For example, some private-sector plans have a tax benefit for the employer that CalSavers does not. On the other hand, CalSavers would not necessitate an annual audit – required by federal law for plans with 100 or more eligible participants – which can cost in the range of $5,000 to $10,000 each year.

In short, you’ve got to climb the decision tree to get to the limb that’s best for you.

Did I mention that there should be some good to come from all this? As you may know, various sources have long lamented that a surprising number of working Americans are staring at retirement poverty. A shocking survey from the National Institute on Retirement Security a few years ago claimed the median retirement-account balance for near-retirement households was $14,500. Yikes.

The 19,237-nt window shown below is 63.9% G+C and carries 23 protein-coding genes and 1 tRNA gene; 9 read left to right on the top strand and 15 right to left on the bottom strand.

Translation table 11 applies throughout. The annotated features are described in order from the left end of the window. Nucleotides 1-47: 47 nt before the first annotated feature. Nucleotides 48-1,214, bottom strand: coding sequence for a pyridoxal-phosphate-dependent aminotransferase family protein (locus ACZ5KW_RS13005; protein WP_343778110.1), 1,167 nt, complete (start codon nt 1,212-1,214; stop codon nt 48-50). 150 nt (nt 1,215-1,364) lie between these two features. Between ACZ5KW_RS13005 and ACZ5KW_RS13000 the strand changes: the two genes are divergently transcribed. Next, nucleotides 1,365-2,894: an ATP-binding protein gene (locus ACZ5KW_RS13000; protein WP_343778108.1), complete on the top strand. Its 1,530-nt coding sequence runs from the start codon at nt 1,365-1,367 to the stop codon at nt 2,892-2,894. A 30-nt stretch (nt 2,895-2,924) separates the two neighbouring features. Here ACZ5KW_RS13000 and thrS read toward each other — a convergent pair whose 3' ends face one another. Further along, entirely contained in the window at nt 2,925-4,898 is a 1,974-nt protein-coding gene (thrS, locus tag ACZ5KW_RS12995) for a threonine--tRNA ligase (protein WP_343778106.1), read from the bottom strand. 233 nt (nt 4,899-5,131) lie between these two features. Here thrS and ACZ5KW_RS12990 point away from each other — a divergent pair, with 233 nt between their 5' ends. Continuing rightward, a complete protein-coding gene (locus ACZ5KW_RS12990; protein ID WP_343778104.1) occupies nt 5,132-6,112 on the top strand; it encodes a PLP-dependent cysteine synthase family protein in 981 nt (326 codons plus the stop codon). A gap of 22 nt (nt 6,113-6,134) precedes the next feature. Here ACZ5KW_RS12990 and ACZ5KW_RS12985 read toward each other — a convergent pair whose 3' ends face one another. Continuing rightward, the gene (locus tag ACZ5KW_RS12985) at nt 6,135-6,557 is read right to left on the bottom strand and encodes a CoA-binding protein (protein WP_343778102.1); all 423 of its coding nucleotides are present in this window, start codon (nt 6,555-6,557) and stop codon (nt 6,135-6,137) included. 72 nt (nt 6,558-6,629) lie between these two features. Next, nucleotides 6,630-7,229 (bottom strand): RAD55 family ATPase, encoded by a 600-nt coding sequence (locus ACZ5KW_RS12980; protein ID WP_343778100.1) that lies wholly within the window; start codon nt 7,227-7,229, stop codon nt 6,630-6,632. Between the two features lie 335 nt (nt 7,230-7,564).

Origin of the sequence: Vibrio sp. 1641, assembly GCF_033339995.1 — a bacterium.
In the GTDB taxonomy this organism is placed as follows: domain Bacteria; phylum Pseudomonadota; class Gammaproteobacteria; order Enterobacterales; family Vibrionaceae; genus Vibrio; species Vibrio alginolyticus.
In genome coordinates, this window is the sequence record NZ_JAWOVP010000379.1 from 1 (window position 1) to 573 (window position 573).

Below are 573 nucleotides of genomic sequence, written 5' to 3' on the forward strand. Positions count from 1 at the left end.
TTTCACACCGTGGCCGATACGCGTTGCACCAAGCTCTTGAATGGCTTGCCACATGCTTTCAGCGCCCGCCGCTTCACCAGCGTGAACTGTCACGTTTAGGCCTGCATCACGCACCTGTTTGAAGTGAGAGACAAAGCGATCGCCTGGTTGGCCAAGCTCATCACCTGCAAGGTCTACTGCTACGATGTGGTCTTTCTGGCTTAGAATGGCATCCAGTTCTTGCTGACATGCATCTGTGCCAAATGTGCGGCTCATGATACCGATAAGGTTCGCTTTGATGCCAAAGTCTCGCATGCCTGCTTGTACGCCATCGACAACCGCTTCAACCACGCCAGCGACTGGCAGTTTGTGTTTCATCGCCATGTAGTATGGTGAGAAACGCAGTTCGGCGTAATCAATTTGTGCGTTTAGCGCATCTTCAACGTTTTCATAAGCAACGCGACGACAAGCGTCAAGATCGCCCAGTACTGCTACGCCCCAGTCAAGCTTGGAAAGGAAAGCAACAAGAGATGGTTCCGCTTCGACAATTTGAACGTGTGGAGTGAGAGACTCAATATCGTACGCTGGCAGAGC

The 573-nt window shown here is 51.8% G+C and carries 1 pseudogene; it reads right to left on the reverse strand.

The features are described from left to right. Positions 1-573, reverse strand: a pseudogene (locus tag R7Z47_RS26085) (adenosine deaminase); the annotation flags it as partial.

The CalSavers literature says that 7.5 million state residents now have no access to a workplace retirement savings plan. So if this new law pushes millions of Californians into a pattern of saving for their retirement, then it will indeed do some good.

And the hassle for employers would be teeny compared to the enormous social benefit it could provide.

Charles Crumpley is editor and publisher of the Business Journal. He can be reached at